Asda, One Stop Stores, Sainsbury’s and Somerfield have benefitted from discounts in their fines under the OFT’s leniency programme, which provides co-operating parties with a discount in fines where they proactively volunteer information which assists the OFT’s investigation. Sainsbury’s had alerted the OFT to the infringements and as the first to apply to the OFT for leniency, it receives complete immunity from fines.

In addition, Gallaher, Asda, First Quench, One Stop Stores, Somerfield and TM Retail received reductions in their fines because, following receipt of the OFT’s Statement of Objections issued in April 2008, they each admitted liability in respect of the infringements alleged against them and agreed to a streamlined procedure enabling parts of the case to be resolved more quickly so reducing the costs of the investigation.

Having considered representations made by the parties, the OFT has decided not to pursue allegations made in respect of the relationship between each of Imperial Tobacco and Gallaher with Tesco in its Statement of Objections as it considers it has insufficient evidence to proceed to an infringement finding. For the same reason, the OFT has also decided not to pursue additional allegations relating to the indirect exchange of proposed future retail prices against Imperial Tobacco, Gallaher, Asda, Sainsbury’s, Shell, Somerfield and Tesco.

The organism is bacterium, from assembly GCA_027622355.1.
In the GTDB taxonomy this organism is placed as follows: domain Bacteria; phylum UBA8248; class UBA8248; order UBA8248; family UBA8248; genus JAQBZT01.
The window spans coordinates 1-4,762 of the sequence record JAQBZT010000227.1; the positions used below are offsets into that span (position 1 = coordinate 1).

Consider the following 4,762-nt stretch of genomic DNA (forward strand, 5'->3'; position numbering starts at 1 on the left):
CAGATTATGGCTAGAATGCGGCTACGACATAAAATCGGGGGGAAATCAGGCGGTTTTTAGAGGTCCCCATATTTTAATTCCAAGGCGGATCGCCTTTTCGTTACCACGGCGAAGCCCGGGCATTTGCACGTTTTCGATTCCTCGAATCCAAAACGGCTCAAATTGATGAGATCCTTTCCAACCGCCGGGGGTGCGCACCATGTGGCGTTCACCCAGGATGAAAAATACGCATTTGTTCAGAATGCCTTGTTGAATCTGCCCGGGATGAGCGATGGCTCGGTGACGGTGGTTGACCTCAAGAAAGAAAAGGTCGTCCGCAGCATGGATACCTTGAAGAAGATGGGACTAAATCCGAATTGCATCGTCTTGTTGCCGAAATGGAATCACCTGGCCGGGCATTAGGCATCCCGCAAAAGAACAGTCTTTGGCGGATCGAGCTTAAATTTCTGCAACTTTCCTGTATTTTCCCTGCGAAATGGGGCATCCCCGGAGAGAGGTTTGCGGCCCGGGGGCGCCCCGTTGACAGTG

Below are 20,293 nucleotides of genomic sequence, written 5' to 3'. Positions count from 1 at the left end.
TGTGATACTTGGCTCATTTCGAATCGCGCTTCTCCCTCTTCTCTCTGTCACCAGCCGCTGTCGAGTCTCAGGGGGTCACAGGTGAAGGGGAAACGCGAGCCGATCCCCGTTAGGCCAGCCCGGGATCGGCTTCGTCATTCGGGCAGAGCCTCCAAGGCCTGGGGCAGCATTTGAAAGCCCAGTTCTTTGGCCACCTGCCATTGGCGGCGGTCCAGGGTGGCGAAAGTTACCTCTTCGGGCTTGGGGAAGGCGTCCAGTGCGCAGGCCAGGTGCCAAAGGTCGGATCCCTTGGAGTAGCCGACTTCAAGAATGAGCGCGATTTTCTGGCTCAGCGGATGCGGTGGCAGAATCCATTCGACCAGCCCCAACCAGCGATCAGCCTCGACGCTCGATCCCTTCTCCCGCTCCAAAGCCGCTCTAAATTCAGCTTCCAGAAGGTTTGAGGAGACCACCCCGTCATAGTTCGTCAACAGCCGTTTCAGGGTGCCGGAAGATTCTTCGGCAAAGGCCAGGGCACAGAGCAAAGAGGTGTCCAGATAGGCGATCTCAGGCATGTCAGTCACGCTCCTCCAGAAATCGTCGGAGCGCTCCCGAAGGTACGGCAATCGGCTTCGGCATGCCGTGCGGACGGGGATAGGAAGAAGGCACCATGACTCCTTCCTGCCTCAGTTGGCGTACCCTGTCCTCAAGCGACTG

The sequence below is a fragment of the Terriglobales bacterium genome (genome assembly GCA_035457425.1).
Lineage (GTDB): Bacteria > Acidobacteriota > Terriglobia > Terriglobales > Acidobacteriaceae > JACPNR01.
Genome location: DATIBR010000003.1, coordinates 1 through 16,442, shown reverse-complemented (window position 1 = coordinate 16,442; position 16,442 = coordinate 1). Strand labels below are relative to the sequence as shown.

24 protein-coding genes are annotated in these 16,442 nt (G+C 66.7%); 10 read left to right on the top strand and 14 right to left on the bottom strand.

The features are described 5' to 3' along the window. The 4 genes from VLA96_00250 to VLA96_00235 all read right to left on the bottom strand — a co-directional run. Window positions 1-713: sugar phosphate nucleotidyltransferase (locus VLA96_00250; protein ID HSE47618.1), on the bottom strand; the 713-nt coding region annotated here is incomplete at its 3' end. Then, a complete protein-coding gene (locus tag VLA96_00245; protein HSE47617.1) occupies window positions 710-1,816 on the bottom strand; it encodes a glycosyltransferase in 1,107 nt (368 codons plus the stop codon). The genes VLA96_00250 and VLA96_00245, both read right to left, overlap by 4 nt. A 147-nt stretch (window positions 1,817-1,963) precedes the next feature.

Simon Williams, OFT Senior Director of Goods, said:

‘Practices such as these, which restrict the ability of retailers to set their resale prices for competing brands independently, are unlawful. They can lead to reduced competition and ultimately disadvantage consumers.

‘This enforcement action will send out a strong message that such practices, which could in principle be applied to the sale of many different products, can result in substantial penalties for those who engage in them.’

NOTES

  1. See a list of the parties involved and the fines imposed (pdf 45kb).
  2. The £225m fine represents the largest total fine imposed by the OFT to date in a case under the Competition Act 1998.